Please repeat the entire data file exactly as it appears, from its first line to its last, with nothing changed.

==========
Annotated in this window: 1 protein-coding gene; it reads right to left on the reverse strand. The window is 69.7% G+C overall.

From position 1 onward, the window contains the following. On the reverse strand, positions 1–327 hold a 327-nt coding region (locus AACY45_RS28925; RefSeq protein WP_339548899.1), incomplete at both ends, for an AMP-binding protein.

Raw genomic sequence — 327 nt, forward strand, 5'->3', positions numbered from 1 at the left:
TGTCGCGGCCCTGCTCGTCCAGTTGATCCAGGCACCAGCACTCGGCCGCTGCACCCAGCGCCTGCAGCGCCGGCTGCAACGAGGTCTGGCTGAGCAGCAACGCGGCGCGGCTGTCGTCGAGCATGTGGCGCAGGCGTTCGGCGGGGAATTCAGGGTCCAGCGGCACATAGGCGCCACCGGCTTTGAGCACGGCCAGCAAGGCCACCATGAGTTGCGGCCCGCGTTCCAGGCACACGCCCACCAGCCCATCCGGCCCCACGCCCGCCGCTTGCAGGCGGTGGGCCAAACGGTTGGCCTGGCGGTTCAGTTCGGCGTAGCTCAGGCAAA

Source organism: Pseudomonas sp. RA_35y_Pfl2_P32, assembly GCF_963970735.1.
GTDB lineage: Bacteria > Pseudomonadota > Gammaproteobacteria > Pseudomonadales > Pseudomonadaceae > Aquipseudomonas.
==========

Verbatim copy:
Annotated in this window: 1 protein-coding gene; it reads right to left on the reverse strand. The window is 69.7% G+C overall.

From position 1 onward, the window contains the following. On the reverse strand, positions 1–327 hold a 327-nt coding region (locus AACY45_RS28925; RefSeq protein WP_339548899.1), incomplete at both ends, for an AMP-binding protein.

Raw genomic sequence — 327 nt, forward strand, 5'->3', positions numbered from 1 at the left:
TGTCGCGGCCCTGCTCGTCCAGTTGATCCAGGCACCAGCACTCGGCCGCTGCACCCAGCGCCTGCAGCGCCGGCTGCAACGAGGTCTGGCTGAGCAGCAACGCGGCGCGGCTGTCGTCGAGCATGTGGCGCAGGCGTTCGGCGGGGAATTCAGGGTCCAGCGGCACATAGGCGCCACCGGCTTTGAGCACGGCCAGCAAGGCCACCATGAGTTGCGGCCCGCGTTCCAGGCACACGCCCACCAGCCCATCCGGCCCCACGCCCGCCGCTTGCAGGCGGTGGGCCAAACGGTTGGCCTGGCGGTTCAGTTCGGCGTAGCTCAGGCAAA

Source organism: Pseudomonas sp. RA_35y_Pfl2_P32, assembly GCF_963970735.1.
GTDB lineage: Bacteria > Pseudomonadota > Gammaproteobacteria > Pseudomonadales > Pseudomonadaceae > Aquipseudomonas.